Technically, 12 step groups such as Alcoholics Anonymous are not strictly group therapy. They are actually a bit of a mixed program that happens to meet in a group setting for meetings on a regular basis, but the idea of step work, sponsorship, and recovery literature take it far beyond the basic idea of simple group therapy.
On the other hand, most people who glance at AA from the outside would define it as group therapy. Certainly, it is a kind of group therapy, and the whole idea of the 12 step program relies on one alcoholic helping another. It is not a program for individuals. As they say, it is a “we” program.
Really, this was most of the revelation that started AA and the Oxford group that preceded it–the idea that a group of alcoholics could somehow band together and help each other to stay sober. The revelation was not (in my opinion) so much in the 12 steps or in the actual mechanics of the suggested program, but simply in the idea of networking with others who are on the same path.
The idea works well and is extremely important in early recovery, mostly because identification is so important in the beginning. This means that the newcomer who is just trying to get clean and sober needs to know that they are not crazy, they are not unique, and other people who are just like they are have gone through this before and made it through with their sanity intact. This identification is important, because without it, the newcomer will dismiss the others who are staying sober as being either “not like they are” or as serious flukes. They need the power of a group experience to show them that others have done what they are trying to do. They need to find people they can relate to who had similar situations so that they can derive hope for themselves from it.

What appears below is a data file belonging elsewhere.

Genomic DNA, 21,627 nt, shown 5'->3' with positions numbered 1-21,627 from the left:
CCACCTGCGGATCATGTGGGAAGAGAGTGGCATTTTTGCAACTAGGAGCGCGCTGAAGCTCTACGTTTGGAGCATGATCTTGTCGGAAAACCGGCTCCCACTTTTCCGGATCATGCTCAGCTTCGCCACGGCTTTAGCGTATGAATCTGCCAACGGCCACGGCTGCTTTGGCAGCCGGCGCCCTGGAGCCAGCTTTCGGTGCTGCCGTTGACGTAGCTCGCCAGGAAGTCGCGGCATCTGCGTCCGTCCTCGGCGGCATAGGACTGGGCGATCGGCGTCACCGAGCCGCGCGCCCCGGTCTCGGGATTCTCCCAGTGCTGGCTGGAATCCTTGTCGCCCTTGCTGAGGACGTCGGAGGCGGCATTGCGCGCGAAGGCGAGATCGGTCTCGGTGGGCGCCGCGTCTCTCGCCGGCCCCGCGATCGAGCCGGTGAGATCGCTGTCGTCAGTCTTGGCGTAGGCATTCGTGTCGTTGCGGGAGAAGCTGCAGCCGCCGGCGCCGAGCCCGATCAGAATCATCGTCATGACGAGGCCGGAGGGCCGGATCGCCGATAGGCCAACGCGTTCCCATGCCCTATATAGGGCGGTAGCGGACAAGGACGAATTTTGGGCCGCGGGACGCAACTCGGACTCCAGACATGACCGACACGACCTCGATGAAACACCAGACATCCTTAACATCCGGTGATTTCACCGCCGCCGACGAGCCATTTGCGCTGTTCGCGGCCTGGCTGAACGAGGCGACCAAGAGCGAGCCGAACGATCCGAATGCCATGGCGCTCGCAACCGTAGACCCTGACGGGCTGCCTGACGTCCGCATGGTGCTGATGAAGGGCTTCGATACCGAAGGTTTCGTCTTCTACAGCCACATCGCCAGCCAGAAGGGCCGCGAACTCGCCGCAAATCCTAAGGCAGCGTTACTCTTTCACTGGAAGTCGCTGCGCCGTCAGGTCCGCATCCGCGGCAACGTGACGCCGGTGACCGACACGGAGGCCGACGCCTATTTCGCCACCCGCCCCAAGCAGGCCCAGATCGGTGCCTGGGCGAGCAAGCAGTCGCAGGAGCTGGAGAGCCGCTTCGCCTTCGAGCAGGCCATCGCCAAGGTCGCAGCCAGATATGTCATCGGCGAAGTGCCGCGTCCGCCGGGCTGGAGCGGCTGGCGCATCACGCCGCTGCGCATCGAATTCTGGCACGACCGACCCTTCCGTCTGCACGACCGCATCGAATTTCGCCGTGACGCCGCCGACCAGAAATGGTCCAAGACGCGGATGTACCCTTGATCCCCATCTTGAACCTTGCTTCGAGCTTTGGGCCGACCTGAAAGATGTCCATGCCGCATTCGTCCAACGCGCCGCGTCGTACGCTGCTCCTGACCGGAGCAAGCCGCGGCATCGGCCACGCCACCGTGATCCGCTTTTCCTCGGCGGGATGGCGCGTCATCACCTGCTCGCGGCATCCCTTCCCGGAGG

Later on, the emphasis on group therapy becomes less and less important as someone progresses in their recovery. Why? Simply because their growth in recovery becomes more and more personal, more holistic, and less and less feedback is needed in order to secure future motivation. (That is, if you are actually making real growth in your recovery!)
Some people fall into a trap with group therapy and use it as more of a crutch, rather than as a way to empower themselves to grow as a person. If this is the case then you might want to take a step back from regular group attendance and see what your recovery is really based on. You need to find the motivation and drive to push yourself to make real growth and progress in your own life, without having to rely on external motivations.
It is not that we have to break all ties with groups or with group therapy….it is only that our recovery is weaker if we have to depend on groups to stay sober. If this is the case then moving towards more independence in our sobriety can be a healthy choice.
Just my 2 cents of course….what does everyone else think?